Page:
DISCLAIMER: I was provided early access to this episode by Disney+ prior to its release on March 19th.
In The Falcon and the Winter Soldier‘s opening, Sam is given the task of retrieving a kidnapped Air Force Colonel “under the radar” and gets in an aerial battle that was hard to care for, given that there’s no context for why the people who kidnapped the Colonel are any sort of threat to the Air Force or why Falcon needs to be dispatched in this particular case. Additionally, the battle continues the unfortunate Marvel tradition of having what could be a breathtaking action sequence being edited to pieces to where the action is extremely hard to follow.
Unlike Sam’s opening mission, Marvel’s mission here is quite clear. Marvel is using Disney+ as a bridge to take the MCU’s success and put it in front of everyone willing to pay for a Disney+ subscription, and The Falcon and the Winter Soldier does not deviate in this manner. Directed by Kari Skogland (The Handmaid’s Tale, The Punisher, The Walking Dead, The Americans, House of Cards), the show looks to be a blend of Captain America: The Winter Soldier and the Tom Clancy films, which pretty closely describes Falcon and the Winter Soldier.
If there is any deviation in this formula, I think it is in how the series presents the two heroes. Avoiding spoilers, the series premiere switches perspectives between Sam and Bucky as they live their lives. Set about six months after Avengers: Endgame, Sam is on contract with the United States government, helping out his sister, Sarah (Adepero Oduye), with the family boating business.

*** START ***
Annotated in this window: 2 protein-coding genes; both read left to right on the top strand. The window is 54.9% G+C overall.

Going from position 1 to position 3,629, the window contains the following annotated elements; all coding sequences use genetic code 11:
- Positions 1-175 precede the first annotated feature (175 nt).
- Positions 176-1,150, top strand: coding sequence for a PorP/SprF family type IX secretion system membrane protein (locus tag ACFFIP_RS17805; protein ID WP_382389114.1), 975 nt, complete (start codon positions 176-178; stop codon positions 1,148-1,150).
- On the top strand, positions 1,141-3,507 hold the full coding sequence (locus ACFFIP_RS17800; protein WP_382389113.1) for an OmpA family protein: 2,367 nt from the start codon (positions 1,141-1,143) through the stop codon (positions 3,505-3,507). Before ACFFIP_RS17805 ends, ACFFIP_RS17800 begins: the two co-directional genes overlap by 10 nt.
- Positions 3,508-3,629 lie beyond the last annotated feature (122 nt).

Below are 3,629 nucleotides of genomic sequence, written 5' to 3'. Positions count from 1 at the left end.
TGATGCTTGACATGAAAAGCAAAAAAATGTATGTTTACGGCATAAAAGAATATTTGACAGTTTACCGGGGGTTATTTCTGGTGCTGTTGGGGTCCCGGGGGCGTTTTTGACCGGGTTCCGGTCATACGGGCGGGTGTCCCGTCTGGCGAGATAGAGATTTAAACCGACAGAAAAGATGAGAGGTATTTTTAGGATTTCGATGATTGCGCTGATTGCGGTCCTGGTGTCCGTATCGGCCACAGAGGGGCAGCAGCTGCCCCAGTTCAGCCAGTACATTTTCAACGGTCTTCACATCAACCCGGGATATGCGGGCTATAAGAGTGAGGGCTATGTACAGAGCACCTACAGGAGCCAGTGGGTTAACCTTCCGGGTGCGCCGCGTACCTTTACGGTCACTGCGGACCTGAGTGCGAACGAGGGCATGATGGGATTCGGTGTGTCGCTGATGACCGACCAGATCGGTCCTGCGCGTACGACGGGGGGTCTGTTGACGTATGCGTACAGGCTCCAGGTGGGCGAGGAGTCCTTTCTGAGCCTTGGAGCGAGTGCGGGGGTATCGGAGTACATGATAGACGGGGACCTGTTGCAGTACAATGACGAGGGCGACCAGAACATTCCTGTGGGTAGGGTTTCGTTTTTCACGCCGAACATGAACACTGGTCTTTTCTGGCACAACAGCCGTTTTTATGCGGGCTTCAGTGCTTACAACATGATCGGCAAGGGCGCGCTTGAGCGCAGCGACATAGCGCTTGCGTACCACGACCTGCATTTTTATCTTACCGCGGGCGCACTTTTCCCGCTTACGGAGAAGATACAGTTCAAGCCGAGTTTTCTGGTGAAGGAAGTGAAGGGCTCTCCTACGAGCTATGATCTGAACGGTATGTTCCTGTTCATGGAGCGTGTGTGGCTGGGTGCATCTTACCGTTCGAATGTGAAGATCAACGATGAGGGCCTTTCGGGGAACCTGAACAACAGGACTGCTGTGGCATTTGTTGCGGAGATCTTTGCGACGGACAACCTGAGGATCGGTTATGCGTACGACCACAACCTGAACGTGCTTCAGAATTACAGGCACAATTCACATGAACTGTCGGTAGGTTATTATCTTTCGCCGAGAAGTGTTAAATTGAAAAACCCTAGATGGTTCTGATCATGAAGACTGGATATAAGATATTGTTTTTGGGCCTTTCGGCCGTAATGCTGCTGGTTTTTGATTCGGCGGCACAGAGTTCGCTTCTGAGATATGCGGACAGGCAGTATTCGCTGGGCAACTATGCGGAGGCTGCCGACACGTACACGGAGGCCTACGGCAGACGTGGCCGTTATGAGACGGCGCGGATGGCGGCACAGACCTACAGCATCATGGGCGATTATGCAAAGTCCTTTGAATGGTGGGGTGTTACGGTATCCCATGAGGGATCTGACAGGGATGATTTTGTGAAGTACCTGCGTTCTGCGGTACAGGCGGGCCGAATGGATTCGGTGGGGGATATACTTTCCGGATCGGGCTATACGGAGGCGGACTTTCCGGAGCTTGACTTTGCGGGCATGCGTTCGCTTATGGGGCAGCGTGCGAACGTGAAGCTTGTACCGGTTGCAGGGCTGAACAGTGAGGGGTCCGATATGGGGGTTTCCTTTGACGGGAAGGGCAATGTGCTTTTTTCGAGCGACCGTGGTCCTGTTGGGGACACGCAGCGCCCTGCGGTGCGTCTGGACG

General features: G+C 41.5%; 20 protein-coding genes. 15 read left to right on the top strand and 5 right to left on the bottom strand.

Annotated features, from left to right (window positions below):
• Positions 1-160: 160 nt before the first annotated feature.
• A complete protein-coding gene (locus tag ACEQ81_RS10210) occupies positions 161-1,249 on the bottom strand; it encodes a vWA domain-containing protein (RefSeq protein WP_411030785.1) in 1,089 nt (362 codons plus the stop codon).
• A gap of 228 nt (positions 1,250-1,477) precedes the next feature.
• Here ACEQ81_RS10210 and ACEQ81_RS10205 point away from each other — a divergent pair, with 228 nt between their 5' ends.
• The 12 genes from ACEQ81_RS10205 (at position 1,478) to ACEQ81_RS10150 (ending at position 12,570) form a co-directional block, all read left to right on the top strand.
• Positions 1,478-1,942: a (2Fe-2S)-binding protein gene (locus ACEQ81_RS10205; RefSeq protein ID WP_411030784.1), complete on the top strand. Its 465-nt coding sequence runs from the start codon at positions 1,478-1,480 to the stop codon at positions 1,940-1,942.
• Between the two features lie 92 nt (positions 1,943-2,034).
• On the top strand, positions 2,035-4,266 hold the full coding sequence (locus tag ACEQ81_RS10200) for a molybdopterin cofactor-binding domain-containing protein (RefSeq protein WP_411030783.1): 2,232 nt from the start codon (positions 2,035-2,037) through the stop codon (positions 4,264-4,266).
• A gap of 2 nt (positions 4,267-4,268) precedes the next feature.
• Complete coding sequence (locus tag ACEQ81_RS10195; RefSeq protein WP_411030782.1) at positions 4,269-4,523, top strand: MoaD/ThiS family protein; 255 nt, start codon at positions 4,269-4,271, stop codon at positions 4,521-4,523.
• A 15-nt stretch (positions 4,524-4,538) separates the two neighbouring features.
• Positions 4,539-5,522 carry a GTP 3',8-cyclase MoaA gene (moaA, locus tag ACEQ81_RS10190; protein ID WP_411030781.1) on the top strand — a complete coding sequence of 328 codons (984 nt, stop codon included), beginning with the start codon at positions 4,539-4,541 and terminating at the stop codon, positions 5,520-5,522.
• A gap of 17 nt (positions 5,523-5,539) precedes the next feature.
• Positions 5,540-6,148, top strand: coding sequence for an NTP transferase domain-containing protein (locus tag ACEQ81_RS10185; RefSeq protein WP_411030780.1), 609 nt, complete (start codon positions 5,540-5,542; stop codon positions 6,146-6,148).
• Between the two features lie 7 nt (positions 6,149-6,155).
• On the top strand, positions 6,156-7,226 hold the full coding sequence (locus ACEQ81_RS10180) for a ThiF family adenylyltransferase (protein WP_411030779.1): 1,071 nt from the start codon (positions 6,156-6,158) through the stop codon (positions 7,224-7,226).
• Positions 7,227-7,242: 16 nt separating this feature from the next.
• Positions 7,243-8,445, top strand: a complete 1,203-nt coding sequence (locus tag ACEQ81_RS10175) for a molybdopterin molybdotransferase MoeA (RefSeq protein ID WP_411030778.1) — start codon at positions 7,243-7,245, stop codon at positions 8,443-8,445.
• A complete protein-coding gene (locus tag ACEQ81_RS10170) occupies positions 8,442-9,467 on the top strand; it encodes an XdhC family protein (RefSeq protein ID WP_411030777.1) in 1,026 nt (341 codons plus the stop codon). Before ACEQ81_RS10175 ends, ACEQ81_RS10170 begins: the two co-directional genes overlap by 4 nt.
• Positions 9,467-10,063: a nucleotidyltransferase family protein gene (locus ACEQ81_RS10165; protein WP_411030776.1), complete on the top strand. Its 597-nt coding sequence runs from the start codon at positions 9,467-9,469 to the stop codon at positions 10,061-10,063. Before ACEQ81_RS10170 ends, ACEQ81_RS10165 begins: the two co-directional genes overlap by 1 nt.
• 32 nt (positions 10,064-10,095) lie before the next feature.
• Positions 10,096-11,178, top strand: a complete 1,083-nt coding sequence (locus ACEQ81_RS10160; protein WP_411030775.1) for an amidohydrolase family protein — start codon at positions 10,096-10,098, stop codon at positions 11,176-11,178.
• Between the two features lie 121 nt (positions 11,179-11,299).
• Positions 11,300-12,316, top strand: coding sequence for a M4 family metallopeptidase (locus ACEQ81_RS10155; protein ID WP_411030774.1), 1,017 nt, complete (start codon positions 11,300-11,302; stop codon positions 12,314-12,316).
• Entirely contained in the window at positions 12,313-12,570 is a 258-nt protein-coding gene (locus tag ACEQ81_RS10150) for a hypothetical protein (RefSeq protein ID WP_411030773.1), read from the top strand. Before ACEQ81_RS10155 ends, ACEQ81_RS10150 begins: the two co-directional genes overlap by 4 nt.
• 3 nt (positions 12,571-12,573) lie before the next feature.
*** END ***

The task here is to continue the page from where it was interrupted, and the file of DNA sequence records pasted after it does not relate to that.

Bucky, unfortunately, does not get the same sense of comfort. He’s having nightmares from his days as HYDRA’s favorite hitman and has run out of friends and family. To convey these thoughts of isolation, Skogland shoots the scenes he’s featured in with a haze to it and in some measure of close-up. Simply put, Bucky is trying to find peace in a world that sees him as nothing more than a soldier.
Within the episode, actors Anthony Mackie and Sebastian Stan find these small moments to display their inner turmoil but also their fun side. Mackie takes much of that fun side, as the lovable “Uncle Sam” to his nephews, as a mentor to Lieutenant Torres, or as a loveable little brother. Stan, on the other hand, has a lot of simple moments that are quietly funny, like when he mentions seeing a lot of tiger photos on dating sites or making fun of a therapist’s three rules that he has to use to make amends. Once The Falcon and the Winter Soldier finally meet up again, it’s going to make for a nice buffer between the more serious scenes and the action scenes.
The Falcon and the Winter Soldier‘s first episode is full of what we’ve come to love from the Captain America films, but I feel the main thing that will hold viewers back will be that, unlike WandaVision, Marvel seems to be treating this series as a movie rather than a show, where significant developments about the characters that aren’t relevant to the story are shuffled offscreen and not quite explained in a satisfactory manner.
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The Falcon and the Winter Soldier is available to stream with a Disney+ subscription. New episodes will be released every week.
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